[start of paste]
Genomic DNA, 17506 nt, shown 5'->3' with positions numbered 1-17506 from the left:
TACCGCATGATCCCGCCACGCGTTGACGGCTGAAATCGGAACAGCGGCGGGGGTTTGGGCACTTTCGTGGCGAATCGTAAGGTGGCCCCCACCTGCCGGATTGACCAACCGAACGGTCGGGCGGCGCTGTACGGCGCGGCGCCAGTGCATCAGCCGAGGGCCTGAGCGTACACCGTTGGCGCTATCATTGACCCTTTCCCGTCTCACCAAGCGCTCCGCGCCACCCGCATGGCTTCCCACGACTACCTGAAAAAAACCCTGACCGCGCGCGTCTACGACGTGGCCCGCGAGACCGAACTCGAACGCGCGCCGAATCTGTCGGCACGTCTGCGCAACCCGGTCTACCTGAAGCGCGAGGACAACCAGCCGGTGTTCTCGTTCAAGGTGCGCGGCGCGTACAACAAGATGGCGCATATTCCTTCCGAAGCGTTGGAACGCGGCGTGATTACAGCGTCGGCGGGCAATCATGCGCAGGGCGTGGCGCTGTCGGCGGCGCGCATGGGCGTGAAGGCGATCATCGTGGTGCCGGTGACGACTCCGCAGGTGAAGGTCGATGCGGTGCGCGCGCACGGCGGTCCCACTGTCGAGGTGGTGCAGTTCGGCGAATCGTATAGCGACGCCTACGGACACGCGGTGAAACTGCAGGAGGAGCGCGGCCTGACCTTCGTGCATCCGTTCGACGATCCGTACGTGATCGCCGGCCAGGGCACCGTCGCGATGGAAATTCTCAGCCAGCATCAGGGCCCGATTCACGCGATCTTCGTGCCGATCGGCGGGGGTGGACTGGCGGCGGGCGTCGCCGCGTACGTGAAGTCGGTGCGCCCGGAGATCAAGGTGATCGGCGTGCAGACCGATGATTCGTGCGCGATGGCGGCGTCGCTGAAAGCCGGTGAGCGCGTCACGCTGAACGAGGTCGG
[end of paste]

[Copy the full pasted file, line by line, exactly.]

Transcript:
Genomic DNA, 17506 nt, shown 5'->3' with positions numbered 1-17506 from the left:
TACCGCATGATCCCGCCACGCGTTGACGGCTGAAATCGGAACAGCGGCGGGGGTTTGGGCACTTTCGTGGCGAATCGTAAGGTGGCCCCCACCTGCCGGATTGACCAACCGAACGGTCGGGCGGCGCTGTACGGCGCGGCGCCAGTGCATCAGCCGAGGGCCTGAGCGTACACCGTTGGCGCTATCATTGACCCTTTCCCGTCTCACCAAGCGCTCCGCGCCACCCGCATGGCTTCCCACGACTACCTGAAAAAAACCCTGACCGCGCGCGTCTACGACGTGGCCCGCGAGACCGAACTCGAACGCGCGCCGAATCTGTCGGCACGTCTGCGCAACCCGGTCTACCTGAAGCGCGAGGACAACCAGCCGGTGTTCTCGTTCAAGGTGCGCGGCGCGTACAACAAGATGGCGCATATTCCTTCCGAAGCGTTGGAACGCGGCGTGATTACAGCGTCGGCGGGCAATCATGCGCAGGGCGTGGCGCTGTCGGCGGCGCGCATGGGCGTGAAGGCGATCATCGTGGTGCCGGTGACGACTCCGCAGGTGAAGGTCGATGCGGTGCGCGCGCACGGCGGTCCCACTGTCGAGGTGGTGCAGTTCGGCGAATCGTATAGCGACGCCTACGGACACGCGGTGAAACTGCAGGAGGAGCGCGGCCTGACCTTCGTGCATCCGTTCGACGATCCGTACGTGATCGCCGGCCAGGGCACCGTCGCGATGGAAATTCTCAGCCAGCATCAGGGCCCGATTCACGCGATCTTCGTGCCGATCGGCGGGGGTGGACTGGCGGCGGGCGTCGCCGCGTACGTGAAGTCGGTGCGCCCGGAGATCAAGGTGATCGGCGTGCAGACCGATGATTCGTGCGCGATGGCGGCGTCGCTGAAAGCCGGTGAGCGCGTCACGCTGAACGAGGTCGG